Born Kurlidjkalh or Djidkdul, Northern Territory, Australia 1915, died Northern Territory 1987
A senior member of the Barabba clan from South-Central Arnhem Land, Wally Mandarrk was one of the last artists of the area known to paint on rock. Mandarrk’s bark paintings have a strong correlation to this earlier practice in both the materials used and subjects depicted. His paintings of mimih spirits, bush food, animals and plants from his region were painted in a simple figural style with thick, white pigment made from natural materials. Because of his adherence to tradition, Mandarrk is considered to be one of the most important artists linking rock artists of the past and bark painters of today.1
Due to Mandarrk’s preference for living a secluded life in his traditional country, it was not until 1946 when he was well into his twenties that he first came into contact with a white person. In 1948 he met the anthropologist Charles P. Mountford who was visiting Arnhem Land collecting art on a National Geographic Society funded field-trip. Mandarrk’s bark paintings were among artworks collected by anthropologists that were later placed in Australian museums and art galleries.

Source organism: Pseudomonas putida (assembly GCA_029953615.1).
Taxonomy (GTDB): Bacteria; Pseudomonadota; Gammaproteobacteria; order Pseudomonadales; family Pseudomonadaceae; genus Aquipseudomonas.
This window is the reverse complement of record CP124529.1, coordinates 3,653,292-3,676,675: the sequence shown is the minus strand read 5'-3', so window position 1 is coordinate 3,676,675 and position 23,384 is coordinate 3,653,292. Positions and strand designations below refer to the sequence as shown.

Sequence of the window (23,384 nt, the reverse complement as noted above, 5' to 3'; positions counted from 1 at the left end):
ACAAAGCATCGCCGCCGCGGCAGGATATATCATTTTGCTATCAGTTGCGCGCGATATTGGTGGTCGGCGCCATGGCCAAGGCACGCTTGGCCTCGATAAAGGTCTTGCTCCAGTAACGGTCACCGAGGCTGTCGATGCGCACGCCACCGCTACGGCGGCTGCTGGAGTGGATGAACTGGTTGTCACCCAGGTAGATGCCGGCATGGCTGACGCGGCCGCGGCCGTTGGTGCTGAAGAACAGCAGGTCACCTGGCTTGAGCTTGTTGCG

Mandarrk’s bark paintings are represented in the collections of the National Gallery of Australia, the National Gallery of Victoria and the Art Gallery of New South Wales. His work has been included in numerous exhibitions including Crossing Country: The Alchemy of Western Arnhem Land Art, Art Gallery of New South Wales (2004) and Men of High Degree, National Gallery of Victoria (1997).
1 Hettie Perkins, Crossing Country: The Alchemy of Western Arnhem Land Art, (exhibition catalogue), Art Gallery of New South Wales, Sydney, 2004, p. 16.